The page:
This SI Units Appendix sub-page of the **SI Science Topics** page is dedicated to the **International System of Units**, or **SI Units**.

###### IMPORTANT

The information in this appendix has been presented here for your convenience for rapid reference for our science related Blog posts. It is not intended to replace referencing of the **OIML**‘s original source information of the SI legal units of measurement for professional applications.

For professional and critical applications, please refer to the **OIML**‘s official website, or to your own country’s official SI units website (where this may exist).

##### SI Units – Summary

What follows is a **summary of the SI Units**.

The information contained in this summary was derived from OIML’s document: “OIML D 2, Legal units of measurement, Consolidated Edition 2007 (E)”.

*This Appendix Last updated on 30/07/2023.*

*Base Units*

Measures: | Unit Name: | Unit Symbol: | Units Equation: | Definition: |

length | metre | m | The metre is the length of the path traveled by light in vacuum during a time interval of 1/299 792 458 of a second | |

mass | kilogram | kg | The kilogram is the unit of mass; is equal to the mass of the international prototype of the kilogram | |

time | second | s | The second is the duration of 9 192 631 770 periods of the radiation corresponding to the transition between the two hyperfine levels of the ground state of the Caesium 133 atom | |

electric current | ampere | A | The ampere is that constant current which, if maintained in two straight parallel conductors of infinite length, of negligible circular cross-section, and placed 1 metre apart in vacuum, would produce between these conductors a force equal to 2 x 10^{-7} newton per metre of length. | |

thermodynamic temperature | kelvin | K | The kelvin is the fraction 1/273.16 of the thermodynamic temperature of the triple point of water. NOTE 1 | |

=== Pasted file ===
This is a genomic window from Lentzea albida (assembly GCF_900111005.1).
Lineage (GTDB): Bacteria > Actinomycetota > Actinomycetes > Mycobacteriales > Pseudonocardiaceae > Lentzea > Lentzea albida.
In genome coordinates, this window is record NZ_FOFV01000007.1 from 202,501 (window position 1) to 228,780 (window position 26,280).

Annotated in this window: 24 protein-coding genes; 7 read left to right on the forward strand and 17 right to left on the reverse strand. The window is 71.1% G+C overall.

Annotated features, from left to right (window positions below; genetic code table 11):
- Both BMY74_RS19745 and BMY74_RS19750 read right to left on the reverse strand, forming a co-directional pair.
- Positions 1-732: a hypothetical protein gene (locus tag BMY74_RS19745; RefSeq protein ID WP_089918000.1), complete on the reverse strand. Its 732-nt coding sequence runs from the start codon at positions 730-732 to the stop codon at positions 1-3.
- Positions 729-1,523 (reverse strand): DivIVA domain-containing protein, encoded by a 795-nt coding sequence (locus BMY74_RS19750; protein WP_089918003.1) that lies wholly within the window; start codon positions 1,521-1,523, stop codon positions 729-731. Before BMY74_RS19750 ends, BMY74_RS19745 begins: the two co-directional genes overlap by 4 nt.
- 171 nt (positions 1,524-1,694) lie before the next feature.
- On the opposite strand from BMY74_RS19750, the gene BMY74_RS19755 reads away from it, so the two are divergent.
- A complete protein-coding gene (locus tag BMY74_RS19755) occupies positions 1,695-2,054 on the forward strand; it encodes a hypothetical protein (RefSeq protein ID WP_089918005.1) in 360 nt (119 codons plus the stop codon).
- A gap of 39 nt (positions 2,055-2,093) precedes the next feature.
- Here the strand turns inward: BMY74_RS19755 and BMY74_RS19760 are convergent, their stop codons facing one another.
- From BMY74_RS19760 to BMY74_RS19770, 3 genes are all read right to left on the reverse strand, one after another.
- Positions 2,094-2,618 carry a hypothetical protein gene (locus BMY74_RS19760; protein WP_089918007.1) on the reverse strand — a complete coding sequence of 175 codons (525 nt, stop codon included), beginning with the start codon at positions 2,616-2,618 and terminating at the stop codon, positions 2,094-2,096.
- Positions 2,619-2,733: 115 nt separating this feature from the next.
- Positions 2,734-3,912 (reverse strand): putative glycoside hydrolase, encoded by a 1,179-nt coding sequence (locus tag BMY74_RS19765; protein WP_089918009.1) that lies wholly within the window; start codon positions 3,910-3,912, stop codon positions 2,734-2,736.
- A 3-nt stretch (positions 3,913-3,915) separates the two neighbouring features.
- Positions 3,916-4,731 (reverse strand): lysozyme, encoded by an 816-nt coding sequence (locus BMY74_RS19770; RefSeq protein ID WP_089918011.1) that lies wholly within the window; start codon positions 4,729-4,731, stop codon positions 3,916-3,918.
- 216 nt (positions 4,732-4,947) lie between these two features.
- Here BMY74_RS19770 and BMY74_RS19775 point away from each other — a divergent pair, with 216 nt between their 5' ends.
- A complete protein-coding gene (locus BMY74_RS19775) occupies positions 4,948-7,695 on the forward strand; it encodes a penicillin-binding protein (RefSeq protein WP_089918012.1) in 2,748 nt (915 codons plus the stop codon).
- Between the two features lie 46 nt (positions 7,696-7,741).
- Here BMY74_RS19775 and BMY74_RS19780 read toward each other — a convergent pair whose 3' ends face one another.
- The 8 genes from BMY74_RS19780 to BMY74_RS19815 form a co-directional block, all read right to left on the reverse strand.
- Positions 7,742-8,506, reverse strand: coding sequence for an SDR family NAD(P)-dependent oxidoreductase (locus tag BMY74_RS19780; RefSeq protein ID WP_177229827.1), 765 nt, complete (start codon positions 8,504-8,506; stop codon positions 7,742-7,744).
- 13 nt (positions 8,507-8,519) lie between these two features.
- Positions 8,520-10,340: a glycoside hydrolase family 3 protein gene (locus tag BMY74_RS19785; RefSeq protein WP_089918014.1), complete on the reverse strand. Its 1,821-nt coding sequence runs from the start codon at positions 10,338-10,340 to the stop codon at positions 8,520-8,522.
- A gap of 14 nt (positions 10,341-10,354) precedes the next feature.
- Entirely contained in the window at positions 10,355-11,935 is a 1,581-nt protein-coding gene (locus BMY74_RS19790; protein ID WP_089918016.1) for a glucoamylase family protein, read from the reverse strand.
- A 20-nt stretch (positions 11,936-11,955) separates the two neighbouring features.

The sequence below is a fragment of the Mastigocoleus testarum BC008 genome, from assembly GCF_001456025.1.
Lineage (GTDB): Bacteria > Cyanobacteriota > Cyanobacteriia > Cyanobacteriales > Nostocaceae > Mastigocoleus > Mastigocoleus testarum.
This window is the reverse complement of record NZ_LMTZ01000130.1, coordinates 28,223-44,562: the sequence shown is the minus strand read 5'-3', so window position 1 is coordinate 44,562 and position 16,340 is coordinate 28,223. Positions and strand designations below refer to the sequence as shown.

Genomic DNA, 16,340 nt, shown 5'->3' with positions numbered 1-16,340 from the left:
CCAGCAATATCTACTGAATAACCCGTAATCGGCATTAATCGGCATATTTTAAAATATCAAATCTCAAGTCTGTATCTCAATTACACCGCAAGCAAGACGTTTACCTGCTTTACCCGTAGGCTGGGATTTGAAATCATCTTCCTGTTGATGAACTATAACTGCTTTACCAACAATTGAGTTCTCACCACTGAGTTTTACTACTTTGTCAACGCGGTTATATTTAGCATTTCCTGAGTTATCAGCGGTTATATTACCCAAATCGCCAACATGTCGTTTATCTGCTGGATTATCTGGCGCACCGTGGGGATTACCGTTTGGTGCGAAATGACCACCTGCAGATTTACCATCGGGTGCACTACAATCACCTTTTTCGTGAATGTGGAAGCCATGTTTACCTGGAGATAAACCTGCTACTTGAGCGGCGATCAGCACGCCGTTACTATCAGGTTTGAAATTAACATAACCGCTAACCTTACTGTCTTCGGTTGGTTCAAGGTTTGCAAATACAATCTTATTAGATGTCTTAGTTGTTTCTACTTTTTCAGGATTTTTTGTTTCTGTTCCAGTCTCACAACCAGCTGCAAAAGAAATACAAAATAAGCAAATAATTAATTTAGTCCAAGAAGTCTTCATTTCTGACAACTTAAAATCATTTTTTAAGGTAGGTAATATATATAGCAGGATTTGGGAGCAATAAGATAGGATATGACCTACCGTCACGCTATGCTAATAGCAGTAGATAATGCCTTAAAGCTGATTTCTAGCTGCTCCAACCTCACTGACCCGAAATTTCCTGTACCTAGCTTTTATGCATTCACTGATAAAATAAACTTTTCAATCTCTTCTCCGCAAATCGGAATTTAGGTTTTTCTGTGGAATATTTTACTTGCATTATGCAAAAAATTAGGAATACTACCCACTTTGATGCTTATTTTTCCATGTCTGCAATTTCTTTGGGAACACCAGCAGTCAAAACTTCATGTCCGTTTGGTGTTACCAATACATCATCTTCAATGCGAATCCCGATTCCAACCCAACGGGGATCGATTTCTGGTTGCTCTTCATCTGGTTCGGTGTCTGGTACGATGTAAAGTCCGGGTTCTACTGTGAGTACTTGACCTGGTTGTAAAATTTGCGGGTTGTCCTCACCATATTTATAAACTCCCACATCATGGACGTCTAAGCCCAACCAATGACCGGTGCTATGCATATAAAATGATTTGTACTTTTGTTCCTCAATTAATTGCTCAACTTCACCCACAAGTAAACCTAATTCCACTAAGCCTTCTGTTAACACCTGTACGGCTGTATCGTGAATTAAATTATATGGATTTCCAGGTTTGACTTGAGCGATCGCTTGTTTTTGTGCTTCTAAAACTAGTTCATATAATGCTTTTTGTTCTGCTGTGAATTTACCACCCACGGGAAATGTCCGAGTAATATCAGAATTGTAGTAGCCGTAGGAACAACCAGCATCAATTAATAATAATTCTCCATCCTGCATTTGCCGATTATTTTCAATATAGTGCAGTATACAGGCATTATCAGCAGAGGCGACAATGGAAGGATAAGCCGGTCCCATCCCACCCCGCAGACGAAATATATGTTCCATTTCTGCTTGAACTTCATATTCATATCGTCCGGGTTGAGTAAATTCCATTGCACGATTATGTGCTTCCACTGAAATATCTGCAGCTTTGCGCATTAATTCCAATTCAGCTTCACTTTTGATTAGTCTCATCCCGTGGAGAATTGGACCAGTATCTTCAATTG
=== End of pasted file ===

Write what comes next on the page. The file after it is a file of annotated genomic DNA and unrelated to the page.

amount of substance | mole | mol | The mole is the amount of substance of a system which contains as many elementary entities as there are atoms in 0.012 kilogram of carbon 12. NOTE 2 | |

luminous intensity | candela | cd | The candela is the luminous intensity, in a given direction, of a source that emits monochromatic radiation of frequency 540 x 10^{12} hertz and that has a radiant intensity in that direction of 1/683 watt per steradian. |

*NOTES*

*NOTES*

**NOTE 1**: In addition to the **thermodynamic temperature** (symbol * T*), expressed in kelvins, use is also made of

**Celsius temperature**(symbol

*) defined by the equation:*

**t***t*=

*T*–

*T*

_{0}, where

*T*

_{0}= 273.15 K by definition. To express Celsius temperature, the unit “degree Celsius” (symbol:

^{o}C) which is equal to the unit “kelvin” is used; in this case , “degree Celsius” is a special name used in place of “kelvin”. An interval or difference of Celsius temperature can, however, be expressed in kelvins as well as in degrees Celsius.

**NOTE 2**: When the mole is used, the elementary entities must be specified and may be atoms, molecules, ions, electrons, other particles, or specified groups of such particles.

###### Coherent Derived Units:

Measures: | Unit Name: | Unit Symbol: | Units Equation: | Definition: |

Space and Time | ||||

length | metre | m | The metre is the length of the path traveled by light in vacuum during a time interval of 1/299 792 458 of a second. | |

plane angle | radian | rad | 1 rad = 1 m / 1 m = 1 | The radian is the plane angle between two radii of a circle which cut off on the circumference an arc equal in length to the radius. |

solid angle | steradian | sr | 1 sr = 1 m^{2} / 1 m^{2} = 1 | The steradian is the solid angle of a cone which, having its vertex in the center of a sphere, cuts off an area of the surface of the sphere equal to that of a square with sides of length equal to the radiu7s of the sphere. |